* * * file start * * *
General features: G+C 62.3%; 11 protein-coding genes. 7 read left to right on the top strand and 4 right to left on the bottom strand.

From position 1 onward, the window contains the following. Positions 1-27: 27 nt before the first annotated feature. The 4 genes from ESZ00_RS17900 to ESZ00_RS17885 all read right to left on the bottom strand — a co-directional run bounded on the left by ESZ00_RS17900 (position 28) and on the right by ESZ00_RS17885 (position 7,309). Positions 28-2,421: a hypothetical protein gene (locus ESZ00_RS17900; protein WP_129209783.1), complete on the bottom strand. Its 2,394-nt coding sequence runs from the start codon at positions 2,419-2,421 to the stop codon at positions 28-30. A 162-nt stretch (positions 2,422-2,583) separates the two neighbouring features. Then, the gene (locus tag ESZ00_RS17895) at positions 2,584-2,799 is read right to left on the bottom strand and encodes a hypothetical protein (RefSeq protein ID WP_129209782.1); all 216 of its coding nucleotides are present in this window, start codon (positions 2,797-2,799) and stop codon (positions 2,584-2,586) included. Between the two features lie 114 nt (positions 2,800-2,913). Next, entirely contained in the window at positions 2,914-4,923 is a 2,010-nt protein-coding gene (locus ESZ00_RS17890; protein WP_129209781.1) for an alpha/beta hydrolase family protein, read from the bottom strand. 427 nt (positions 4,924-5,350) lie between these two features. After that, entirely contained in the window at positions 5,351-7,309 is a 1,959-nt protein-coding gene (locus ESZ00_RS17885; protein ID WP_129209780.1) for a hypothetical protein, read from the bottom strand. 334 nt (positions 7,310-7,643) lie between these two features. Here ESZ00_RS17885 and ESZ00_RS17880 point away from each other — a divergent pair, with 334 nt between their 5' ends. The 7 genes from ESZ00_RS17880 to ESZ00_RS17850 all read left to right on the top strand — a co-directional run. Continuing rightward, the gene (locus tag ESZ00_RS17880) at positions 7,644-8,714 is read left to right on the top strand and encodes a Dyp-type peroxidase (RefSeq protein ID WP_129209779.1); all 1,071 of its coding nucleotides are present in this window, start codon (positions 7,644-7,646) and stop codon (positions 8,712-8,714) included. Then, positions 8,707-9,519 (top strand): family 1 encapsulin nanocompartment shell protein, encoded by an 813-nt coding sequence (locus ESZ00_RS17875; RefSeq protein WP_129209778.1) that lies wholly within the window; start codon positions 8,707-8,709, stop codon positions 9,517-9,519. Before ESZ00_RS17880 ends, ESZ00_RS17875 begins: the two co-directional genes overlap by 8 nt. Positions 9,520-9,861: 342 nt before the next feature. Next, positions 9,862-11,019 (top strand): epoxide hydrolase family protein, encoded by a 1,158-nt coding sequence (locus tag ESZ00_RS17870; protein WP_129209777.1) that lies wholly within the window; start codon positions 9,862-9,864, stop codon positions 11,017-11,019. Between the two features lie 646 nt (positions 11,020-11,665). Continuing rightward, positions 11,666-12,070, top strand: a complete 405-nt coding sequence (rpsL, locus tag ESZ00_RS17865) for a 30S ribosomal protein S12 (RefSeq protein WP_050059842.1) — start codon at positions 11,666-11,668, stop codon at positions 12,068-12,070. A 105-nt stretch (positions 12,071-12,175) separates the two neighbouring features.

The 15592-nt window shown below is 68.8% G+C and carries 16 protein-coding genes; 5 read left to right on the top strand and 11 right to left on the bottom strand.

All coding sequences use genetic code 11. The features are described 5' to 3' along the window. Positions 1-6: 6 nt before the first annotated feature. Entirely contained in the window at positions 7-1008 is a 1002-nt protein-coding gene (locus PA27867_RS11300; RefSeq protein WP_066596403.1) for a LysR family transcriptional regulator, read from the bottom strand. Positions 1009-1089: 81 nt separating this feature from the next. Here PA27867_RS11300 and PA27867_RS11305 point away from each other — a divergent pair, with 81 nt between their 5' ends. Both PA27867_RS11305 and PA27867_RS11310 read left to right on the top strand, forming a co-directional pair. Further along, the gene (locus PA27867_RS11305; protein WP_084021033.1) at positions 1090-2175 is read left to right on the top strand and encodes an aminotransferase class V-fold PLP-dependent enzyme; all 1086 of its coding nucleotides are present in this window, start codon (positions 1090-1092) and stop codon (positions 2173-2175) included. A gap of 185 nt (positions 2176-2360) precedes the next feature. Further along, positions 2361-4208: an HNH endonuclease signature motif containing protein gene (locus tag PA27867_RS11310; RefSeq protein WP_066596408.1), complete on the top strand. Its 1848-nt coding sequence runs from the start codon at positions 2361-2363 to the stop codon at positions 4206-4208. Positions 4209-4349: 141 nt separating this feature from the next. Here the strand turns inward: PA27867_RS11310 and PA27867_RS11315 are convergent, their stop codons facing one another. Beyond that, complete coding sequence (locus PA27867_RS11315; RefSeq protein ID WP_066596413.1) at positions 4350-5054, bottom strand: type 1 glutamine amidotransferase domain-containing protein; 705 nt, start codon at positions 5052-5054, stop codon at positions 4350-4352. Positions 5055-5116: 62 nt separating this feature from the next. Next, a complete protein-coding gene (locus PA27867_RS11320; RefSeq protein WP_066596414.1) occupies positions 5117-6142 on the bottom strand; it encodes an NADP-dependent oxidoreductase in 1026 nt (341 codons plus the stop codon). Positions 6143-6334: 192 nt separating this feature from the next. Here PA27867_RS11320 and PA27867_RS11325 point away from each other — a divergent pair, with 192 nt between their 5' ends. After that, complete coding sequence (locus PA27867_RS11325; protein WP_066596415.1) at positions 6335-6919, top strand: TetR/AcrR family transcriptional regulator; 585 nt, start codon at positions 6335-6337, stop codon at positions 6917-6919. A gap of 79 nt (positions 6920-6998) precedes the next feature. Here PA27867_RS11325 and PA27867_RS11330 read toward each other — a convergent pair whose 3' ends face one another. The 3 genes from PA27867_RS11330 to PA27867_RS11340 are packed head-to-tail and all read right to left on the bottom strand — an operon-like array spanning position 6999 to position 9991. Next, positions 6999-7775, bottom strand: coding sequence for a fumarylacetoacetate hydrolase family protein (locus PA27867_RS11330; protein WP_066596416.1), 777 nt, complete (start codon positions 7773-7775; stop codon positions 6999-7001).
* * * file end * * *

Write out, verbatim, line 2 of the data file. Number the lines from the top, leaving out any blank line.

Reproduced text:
From position 1 onward, the window contains the following. Positions 1-27: 27 nt before the first annotated feature. The 4 genes from ESZ00_RS17900 to ESZ00_RS17885 all read right to left on the bottom strand — a co-directional run bounded on the left by ESZ00_RS17900 (position 28) and on the right by ESZ00_RS17885 (position 7,309). Positions 28-2,421: a hypothetical protein gene (locus ESZ00_RS17900; protein WP_129209783.1), complete on the bottom strand. Its 2,394-nt coding sequence runs from the start codon at positions 2,419-2,421 to the stop codon at positions 28-30. A 162-nt stretch (positions 2,422-2,583) separates the two neighbouring features. Then, the gene (locus tag ESZ00_RS17895) at positions 2,584-2,799 is read right to left on the bottom strand and encodes a hypothetical protein (RefSeq protein ID WP_129209782.1); all 216 of its coding nucleotides are present in this window, start codon (positions 2,797-2,799) and stop codon (positions 2,584-2,586) included. Between the two features lie 114 nt (positions 2,800-2,913). Next, entirely contained in the window at positions 2,914-4,923 is a 2,010-nt protein-coding gene (locus ESZ00_RS17890; protein WP_129209781.1) for an alpha/beta hydrolase family protein, read from the bottom strand. 427 nt (positions 4,924-5,350) lie between these two features. After that, entirely contained in the window at positions 5,351-7,309 is a 1,959-nt protein-coding gene (locus ESZ00_RS17885; protein ID WP_129209780.1) for a hypothetical protein, read from the bottom strand. 334 nt (positions 7,310-7,643) lie between these two features. Here ESZ00_RS17885 and ESZ00_RS17880 point away from each other — a divergent pair, with 334 nt between their 5' ends. The 7 genes from ESZ00_RS17880 to ESZ00_RS17850 all read left to right on the top strand — a co-directional run. Continuing rightward, the gene (locus tag ESZ00_RS17880) at positions 7,644-8,714 is read left to right on the top strand and encodes a Dyp-type peroxidase (RefSeq protein ID WP_129209779.1); all 1,071 of its coding nucleotides are present in this window, start codon (positions 7,644-7,646) and stop codon (positions 8,712-8,714) included. Then, positions 8,707-9,519 (top strand): family 1 encapsulin nanocompartment shell protein, encoded by an 813-nt coding sequence (locus ESZ00_RS17875; RefSeq protein WP_129209778.1) that lies wholly within the window; start codon positions 8,707-8,709, stop codon positions 9,517-9,519. Before ESZ00_RS17880 ends, ESZ00_RS17875 begins: the two co-directional genes overlap by 8 nt. Positions 9,520-9,861: 342 nt before the next feature. Next, positions 9,862-11,019 (top strand): epoxide hydrolase family protein, encoded by a 1,158-nt coding sequence (locus tag ESZ00_RS17870; protein WP_129209777.1) that lies wholly within the window; start codon positions 9,862-9,864, stop codon positions 11,017-11,019. Between the two features lie 646 nt (positions 11,020-11,665). Continuing rightward, positions 11,666-12,070, top strand: a complete 405-nt coding sequence (rpsL, locus tag ESZ00_RS17865) for a 30S ribosomal protein S12 (RefSeq protein WP_050059842.1) — start codon at positions 11,666-11,668, stop codon at positions 12,068-12,070. A 105-nt stretch (positions 12,071-12,175) separates the two neighbouring features.